Changing Room

By Robin Givhan
Washington Post Staff Writer
Sunday, August 3, 2008


The menswear designer John Bartlett schedules business meetings in his home studio in Greenwich Village, where a three-legged rescue mutt -- his company's mascot -- is likely to nuzzle a guest's leg. Liz Claiborne executive Dave McTague takes meetings in a stark boardroom in midtown, where the only display of affection is the attention this overly scheduled manager shows his smartphone.

The fashion world is filled with pairings of creative souls and bean counters, the yin and yang of the industry, but this is one of the most pronounced cases of opposites attracting with the mission of reviving a withered American brand.

They are seeking a more lucrative way to dress that most elusive customer: the Dockers man. He is the gentleman who is neither traditional -- which in fashion parlance means someone drawn to the rigors of a well-tailored suit with its high, tight armholes -- nor especially fashionable. He may yet to have even committed to flat-front trousers, which replaced pleated ones as a wardrobe basic almost a decade ago. He treasures the ordinary. He is neither clownish nor a fashion plate.

Bartlett was hired by Liz Claiborne earlier this year to reinvent its menswear brand -- renamed Claiborne by John Bartlett. The designer, with his close-cut sandy hair and professorial spectacles, spices his speech with smart-kid tangents, plain-spoken realism and self-conscious hyperbole. The support he has received from Liz Claiborne, Bartlett says, "is like nectar from the gods."

McTague, the executive vice president charged with making a success of this match, uses phrases like "supply chain structure." And he is not shy about crooning a love song to Wall Street: "A bad economy is an opportunity," he says.

Throughout his career, Bartlett has always been an independent player on Seventh Avenue. While he has dabbled in womenswear and been a designer-for-hire at Ghurka -- the American leather goods house -- and Italy's Byblos to help pay his bills, he has always focused the lion's share of his passion on the menswear collection that bears his name.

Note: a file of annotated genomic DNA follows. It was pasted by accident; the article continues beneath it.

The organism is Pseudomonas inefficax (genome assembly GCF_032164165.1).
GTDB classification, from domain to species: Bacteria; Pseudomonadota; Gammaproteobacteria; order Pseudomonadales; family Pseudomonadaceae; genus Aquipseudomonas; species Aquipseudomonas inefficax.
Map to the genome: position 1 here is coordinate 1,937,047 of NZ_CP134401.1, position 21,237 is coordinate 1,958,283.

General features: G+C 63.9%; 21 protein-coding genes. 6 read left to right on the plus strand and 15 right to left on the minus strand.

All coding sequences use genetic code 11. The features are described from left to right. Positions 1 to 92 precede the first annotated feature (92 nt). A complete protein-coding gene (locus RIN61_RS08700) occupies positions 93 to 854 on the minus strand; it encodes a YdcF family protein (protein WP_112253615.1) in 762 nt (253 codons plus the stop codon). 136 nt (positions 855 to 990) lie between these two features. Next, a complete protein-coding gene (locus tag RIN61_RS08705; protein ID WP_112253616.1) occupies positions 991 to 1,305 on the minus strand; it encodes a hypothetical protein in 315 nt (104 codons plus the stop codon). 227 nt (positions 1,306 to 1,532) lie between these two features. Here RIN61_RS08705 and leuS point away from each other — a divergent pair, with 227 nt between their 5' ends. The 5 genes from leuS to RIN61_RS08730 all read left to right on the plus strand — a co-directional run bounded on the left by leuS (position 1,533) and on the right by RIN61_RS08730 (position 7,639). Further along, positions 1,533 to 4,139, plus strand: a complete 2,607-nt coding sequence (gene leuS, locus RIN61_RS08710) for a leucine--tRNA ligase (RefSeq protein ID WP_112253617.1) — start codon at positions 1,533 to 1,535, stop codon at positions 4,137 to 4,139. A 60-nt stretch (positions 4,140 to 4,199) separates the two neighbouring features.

Bartlett, 45, grew up in Cincinnati, graduated from Harvard and then enrolled in the menswear program at the Fashion Institute of Technology. In 1992, he started his own label, and over the years he has allowed his interests in everything from the plays of Jean Genet to the films of Rainer Werner Fassbinder to inspire his work. He has won awards from his colleagues and the loyalty of men's magazine editors who admire him for his creativity, his intellect and his good nature. Like a lot of independent designers, he has experienced the highs and lows that are cyclical to the business, including temporarily shuttering his brand in 2002 and taking off on a decompression journey to Southeast Asia, where he studied yoga and Buddhism.

He returned possibly even more preternaturally calm than when he departed and with a more centrist perspective on style, choosing to draw inspiration from the classic Ivy League sensibility of his alma mater rather than the homoerotic illustrations of Tom of Finland. Still, Bartlett remains a man who is willing not only to wear a djellaba but to put one in his collection.

In his home studio on the second floor of a Greenwich Village townhouse, he works at an expansive faded-wood plank table. Bartlett's inspiration bulletin boards are pinned with words and images that have caught his fancy. The one for his signature line includes a newspaper clip about Albanian women who have taken a vow of celibacy and live as men. He suspects that the lives of these elderly women will influence this collection, which is sold from his own boutique a short walk from his home -- a place where he plays eccentric shopkeeper in a butcher's apron.

The John Bartlett line is aggressively personal. Its staff totals two, including the designer. He can indulge his politics and his social consciousness by producing samples "off the grid," as he puts it, meaning consuming the least amount of energy. The freelance seamstresses use pedal-powered sewing machines. In his signature collection, where a suit can cost upwards of $1,500, Bartlett engages in high concepts, which automatically limits the appeal of his work. How many men see their wardrobe inspired by Albanian cross-dressers? He might produce 100 pieces of a popular design. At Claiborne, it's not unusual to manufacture 48,000 sweaters in one style.

On the other side of the wall in his studio, which might as well be a universe away, is the inspiration board for the spring '09 Claiborne collection. The color palette is dominated by quiet shades of blue, familiar patterns and images of sturdy-looking guys with Marlboro man machismo and surfer boy wholesomeness. The silhouettes, he says, "are super classic. They're not for waif boys.

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